Medicine: the good, the bad and the law


By Edna Ward
Opelika Observer

Prescription medications can make a big difference in our lives.  Medicines can cure some diseases, prevent some, slow the progress of many and then, in some cases, give us grief with adverse side effects.
Drug companies spend millions in research, development and clinical trials.  A US patent gives the manufacturers protection and exclusivity from competition for 20 years.  Lower price generic versions of such discoveries can only be marketed after the patent expires.
With no disrespect to the many fine people of the legal, medical and pharmaceutical communities, there seems to be a strange connection between advertising blitzes for new drugs and lawsuits over the side effects of those drugs – at least, that is the perception from advertisements by the drug companies and the personal injury lawyers on television.
Not long ago TV ads for Xarelto seemed to appear almost every day.  What is the purpose of the medication? Who manufactures it? Where is the manufacturer located? Those are reasonable questions because medicines are now manufactured worldwide. It is difficult to find answers.
According to Janssen Pharmaceuticals, Inc.’s web pages, Xarelto is a prescription medicine used to reduce the risk of stroke or blood clots.  The advertised advantage over other medications for this purpose is that  Xarelto requires no monitoring.  Sounds like a marvelous dream come true for the many patients using other medications that do require monitoring.
Xarelto is licensed from Bayer Healthcare AG Leverkussen, Germany, to Janssen Pharmaceuticals, Inc.  headquartered in Beerse, Belgium. Johnson & Johnson Pharmaceuticals Research and Development, an American company, acquired Janssen in 1961.
It wasn’t long after these intriguing advertisements for Xarelto began until legal advertisements followed:  “If you, or a loved one, have been injured … .”  Who are these lawyers who only give an 800 telephone number to call and where are they located? There is information in very small print on these advertisements at the bottom of the screen, which are visible for a very short time.  I have often wanted to read the fine print, but by the time I move closer to the screen, that part of the ad is long gone.
One legal group, DrugJustice, Inc., is located in Plano, Texas. another, Sokolove Law Firm, is in Boston, Mass.  These firms are often licensed to practice in many states, including Alabama.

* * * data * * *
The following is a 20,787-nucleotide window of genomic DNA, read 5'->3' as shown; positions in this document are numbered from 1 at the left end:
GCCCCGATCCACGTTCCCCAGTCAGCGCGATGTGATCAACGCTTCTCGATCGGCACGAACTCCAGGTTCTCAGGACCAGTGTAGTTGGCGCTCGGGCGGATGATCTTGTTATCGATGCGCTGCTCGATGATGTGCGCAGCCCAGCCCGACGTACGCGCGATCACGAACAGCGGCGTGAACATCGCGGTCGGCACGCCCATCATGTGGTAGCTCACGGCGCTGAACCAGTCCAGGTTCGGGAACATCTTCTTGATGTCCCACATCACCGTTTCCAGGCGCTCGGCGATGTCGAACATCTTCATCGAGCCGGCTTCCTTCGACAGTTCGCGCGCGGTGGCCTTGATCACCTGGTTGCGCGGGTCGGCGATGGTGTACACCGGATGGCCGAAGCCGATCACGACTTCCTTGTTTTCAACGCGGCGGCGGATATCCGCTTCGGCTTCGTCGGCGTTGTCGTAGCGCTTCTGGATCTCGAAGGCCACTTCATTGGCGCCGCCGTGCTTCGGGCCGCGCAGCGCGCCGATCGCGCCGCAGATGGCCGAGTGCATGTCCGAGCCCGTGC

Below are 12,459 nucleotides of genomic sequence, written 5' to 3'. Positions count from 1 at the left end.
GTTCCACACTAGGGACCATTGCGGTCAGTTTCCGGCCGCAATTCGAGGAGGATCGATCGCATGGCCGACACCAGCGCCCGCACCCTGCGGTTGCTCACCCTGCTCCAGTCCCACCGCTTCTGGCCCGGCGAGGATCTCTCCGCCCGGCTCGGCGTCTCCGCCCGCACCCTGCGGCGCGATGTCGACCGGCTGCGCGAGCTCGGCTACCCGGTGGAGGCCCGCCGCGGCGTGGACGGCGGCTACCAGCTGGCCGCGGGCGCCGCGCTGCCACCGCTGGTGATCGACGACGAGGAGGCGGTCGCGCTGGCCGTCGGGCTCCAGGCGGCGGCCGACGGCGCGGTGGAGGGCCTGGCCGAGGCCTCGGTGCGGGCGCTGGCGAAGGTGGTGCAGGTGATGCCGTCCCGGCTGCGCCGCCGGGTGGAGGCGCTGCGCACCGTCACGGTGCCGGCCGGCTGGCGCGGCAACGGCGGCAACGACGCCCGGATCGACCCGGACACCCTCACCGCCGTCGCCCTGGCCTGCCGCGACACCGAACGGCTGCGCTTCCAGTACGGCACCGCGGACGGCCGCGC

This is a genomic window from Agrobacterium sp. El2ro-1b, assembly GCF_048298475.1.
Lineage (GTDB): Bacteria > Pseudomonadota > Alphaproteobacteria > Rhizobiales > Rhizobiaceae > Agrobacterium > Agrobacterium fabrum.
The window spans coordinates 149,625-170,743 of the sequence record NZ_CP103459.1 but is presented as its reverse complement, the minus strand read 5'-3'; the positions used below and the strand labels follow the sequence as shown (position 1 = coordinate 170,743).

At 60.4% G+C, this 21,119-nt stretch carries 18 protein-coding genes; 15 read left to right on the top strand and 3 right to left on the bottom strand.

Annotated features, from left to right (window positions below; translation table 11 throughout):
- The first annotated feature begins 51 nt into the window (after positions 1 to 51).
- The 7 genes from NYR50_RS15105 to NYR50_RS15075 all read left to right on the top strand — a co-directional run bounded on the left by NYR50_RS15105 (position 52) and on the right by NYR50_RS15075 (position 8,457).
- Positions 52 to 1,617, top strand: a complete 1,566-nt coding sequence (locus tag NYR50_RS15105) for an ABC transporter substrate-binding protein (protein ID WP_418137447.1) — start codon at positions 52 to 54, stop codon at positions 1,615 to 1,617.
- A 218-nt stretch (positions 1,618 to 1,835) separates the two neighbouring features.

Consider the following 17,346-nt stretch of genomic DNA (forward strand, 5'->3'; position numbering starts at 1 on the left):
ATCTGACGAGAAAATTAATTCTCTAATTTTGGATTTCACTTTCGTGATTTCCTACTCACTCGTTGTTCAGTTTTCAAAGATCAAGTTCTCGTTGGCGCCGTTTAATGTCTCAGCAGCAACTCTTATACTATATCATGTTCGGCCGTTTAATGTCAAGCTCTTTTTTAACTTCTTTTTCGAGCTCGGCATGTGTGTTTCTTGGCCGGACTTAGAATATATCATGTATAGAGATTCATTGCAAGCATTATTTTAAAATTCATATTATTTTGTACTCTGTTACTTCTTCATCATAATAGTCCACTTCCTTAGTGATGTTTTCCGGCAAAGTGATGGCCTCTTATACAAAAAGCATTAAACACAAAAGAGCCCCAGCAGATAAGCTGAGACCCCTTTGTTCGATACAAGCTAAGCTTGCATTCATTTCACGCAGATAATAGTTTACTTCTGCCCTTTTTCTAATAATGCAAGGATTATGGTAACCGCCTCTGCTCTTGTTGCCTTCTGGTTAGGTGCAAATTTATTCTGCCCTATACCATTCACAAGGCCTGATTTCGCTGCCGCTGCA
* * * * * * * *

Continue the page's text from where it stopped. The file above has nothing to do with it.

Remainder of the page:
An article written by Francis Storrs for Boston Magazine from January 2009, gives a detailed report of Attorney James Sokolove.  According to this article – remember, 2009 – “Sokolove’s firm is currently keeping tabs on some 10,000 open cases … While he and lawyers working with him have pocketed $500 million for their trouble.”  Anyone wishing to read that whole article can enter “He’s Attorney James Sokolove Boston Magazine” in their Internet browsers.
Xarelto is not the only pharmaceutical to have been noticed by personal injury lawyers.  Would you believe Sildenafil is another?  Do you recognize that one?  That’s the chemical name.  The brand name is Viagra, a popular, small blue pill accidentally discovered and manufactured by Pfizer – headquartered in New York.  When this discovery was made, the researchers were actually trying to find an alternative to nitroglycerine.
In June 2014, “A Prospective Cohort Study of Sildenafil Use and Increased Risk of Incident Melanoma in U. S. Men” was published in the Journal of American Medicine Association – Internal Medicine.  The authors concluded: “Sildenafil use may be associated with an increased risk of developing melanoma.  Although this study is insufficient to alter clinical recommendation, we support a need for continued investigation of this association.”
Melanoma is a very serious form of cancer.  If nothing else is gained from this article, let it be the importance to get any change or irregularity in a mole or skin lesion checked.  The best chance for a good outcome with melanoma is early detection and treatment.
The above study has already come to the attention of lawyers.  Kline & Specter, a Philadelphia, Pa., law firm, advertises “Viagra Melanoma Lawsuits.” They also provide this information about their firm:  “With more than 30 lawyers, several of whom are also highly skilled medical doctors, has the experience and expertise to litigate pharmaceutical injury cases.  The firm was a key player in the $4.85 billion Vioxx settlement and has won large settlements in lawsuits involving medications.”
According to Merck’s web pages, Vioxx a NSAID (Nonsteroidal Anti-inflammatory Drug), was manufactured by Merck to treat arthritis and associated pain was approved by the FDA in 1999. Merck voluntarily removed Vioxx from the market in 2004.
These are but a few. There have been many other lawsuits and hefty fines imposed by the U.S. Justice Department related to pharmaceuticals.
Be that as it may, here come the lawyers.


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